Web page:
It *may* also reduce some of the fights over mating rights, but not neccessarily. A truly aggressive dog can indeed, fight with other nearby dogs, who are arguing together about who gets to mate, apparently unaware, his lack of testicles disqualify him from the argument altogether.


Honored Member
on closer re-read, it sounds like, your 2 dogs are having mild argument over who owns you. not sure, but it sounds like it.
you can also silently stand up, or move away from, either dog claiming you as "his". The dogs will get over that, is not an insult to the dogs. They will come to realize, neither one of them "owns" you.


Honored Member
no matter what you decide to do, or what approach you decide to use,
take great care you do not scold or punish any growls. You WANT the dogs to use warnings, you do not want to extinguish that warning signal. You DO want to be alerted to the fact one dog is unhappy about something, by hearing the warning growl. It's a useful thing, that dogs should feel free to do if they have reached their limit of whatever is upsetting them.

It is perfectly okay to remove growling dog, if you feel the need, if you sense things are getting outa hand. Silently, calmly, remove growling dog. by leash, if you want to.

Try to never remove the dog being growled AT, as then growling dog "wins" and may growl even more to meet more 'success'.

It takes a newly rehomed adult dog at least a week, often two weeks to be his "real" self. Most newly rehomed adult dogs lie low in first week. Some adult dogs take much longer to fully reveal who they are after sizing everyone there up.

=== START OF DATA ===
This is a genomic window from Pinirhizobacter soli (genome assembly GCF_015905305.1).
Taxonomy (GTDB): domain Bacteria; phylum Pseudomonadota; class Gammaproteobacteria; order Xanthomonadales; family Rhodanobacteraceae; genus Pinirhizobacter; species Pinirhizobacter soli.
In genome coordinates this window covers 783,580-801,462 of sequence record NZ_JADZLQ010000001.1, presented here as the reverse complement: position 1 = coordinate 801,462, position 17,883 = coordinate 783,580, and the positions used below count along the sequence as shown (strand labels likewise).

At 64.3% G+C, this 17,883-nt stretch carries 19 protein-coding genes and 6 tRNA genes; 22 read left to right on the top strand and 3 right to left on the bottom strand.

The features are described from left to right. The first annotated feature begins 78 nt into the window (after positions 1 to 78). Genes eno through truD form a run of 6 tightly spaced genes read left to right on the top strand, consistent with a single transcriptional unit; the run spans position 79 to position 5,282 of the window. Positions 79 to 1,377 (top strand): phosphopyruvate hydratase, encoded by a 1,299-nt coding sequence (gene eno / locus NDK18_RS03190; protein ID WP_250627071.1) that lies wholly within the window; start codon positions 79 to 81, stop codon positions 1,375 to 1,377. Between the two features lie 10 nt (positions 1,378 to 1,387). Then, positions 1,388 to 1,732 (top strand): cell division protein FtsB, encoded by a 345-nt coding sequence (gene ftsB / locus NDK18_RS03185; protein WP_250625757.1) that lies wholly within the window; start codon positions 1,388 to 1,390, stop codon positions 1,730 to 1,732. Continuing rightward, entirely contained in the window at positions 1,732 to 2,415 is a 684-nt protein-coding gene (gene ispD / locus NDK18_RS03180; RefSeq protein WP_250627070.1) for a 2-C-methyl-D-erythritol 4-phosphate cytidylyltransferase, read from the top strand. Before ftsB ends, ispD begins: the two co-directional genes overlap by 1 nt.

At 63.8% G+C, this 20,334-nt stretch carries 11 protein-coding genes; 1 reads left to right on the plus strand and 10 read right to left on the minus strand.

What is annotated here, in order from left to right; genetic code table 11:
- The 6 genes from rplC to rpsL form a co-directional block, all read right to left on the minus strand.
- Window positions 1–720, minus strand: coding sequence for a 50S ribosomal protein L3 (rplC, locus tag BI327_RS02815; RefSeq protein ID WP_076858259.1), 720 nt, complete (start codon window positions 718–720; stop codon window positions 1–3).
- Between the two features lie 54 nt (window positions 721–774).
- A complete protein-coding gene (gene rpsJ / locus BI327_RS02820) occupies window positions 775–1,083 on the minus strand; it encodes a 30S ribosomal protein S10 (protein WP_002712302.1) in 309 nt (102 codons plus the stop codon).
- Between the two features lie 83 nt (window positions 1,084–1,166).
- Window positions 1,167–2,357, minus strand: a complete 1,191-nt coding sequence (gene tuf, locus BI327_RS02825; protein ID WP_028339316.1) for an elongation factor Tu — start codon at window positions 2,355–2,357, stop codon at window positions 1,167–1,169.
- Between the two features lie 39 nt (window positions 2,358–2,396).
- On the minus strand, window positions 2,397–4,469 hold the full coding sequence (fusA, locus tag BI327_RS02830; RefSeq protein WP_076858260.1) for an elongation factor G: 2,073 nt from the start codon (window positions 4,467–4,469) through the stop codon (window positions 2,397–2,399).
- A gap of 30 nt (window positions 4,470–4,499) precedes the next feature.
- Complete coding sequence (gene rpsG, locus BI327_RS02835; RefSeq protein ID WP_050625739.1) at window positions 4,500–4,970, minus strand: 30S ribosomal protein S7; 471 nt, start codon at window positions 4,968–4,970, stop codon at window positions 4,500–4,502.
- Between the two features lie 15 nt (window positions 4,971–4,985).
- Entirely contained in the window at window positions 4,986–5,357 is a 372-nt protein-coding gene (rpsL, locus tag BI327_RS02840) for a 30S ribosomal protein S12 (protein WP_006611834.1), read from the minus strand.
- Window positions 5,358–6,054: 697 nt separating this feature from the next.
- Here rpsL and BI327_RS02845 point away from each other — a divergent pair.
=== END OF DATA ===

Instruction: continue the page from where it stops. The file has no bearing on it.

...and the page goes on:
Honored Member
and lolz, meward, it sounds like one of the first things you may want to teach new dog, is,
"leave it".

he isn't being bad, he just doesn't know that food is not his. He just hasn't been helped to learn some self control around food in your kitchen. He sounds like smart dog, though, bet he'll get idea easily.

i taught leave it on living room floor, starting with low value treats, like bread,
then moved to other areas,
then upped the ante with more enticing treats,
stepping further and further back,
so Buddy was now sitting alone with hot steak, with me out of sight (over time)
and when my dog had solid "leave it"
i then showed him stuff he could no longer touch, like counters, my baskets from Africa, my trashbasket, etc, and told him, with each one, "leave it", and that was that.

your mileage may vary!!:ROFLMAO:kikopup has tutorial on "leave it" which is not quite how i did it, but gotta love kikopup.


Well-Known Member
How is the rest of the body language. With dogs, it's a whole package thing. So, are the eyes locked (hard stare), legs stiff, hackles raised, tail position...

Another thing to keep in mind is that Oka may inadvertently get denied attention. You may want to keep in mind movement can advert a lot of commotion. So when Oka approaches you, FD growls, you quickly get up walk away, call Oka and pat her... The abrupt movement, with dogs following, places you as alpha or centre of attention, if you prefer.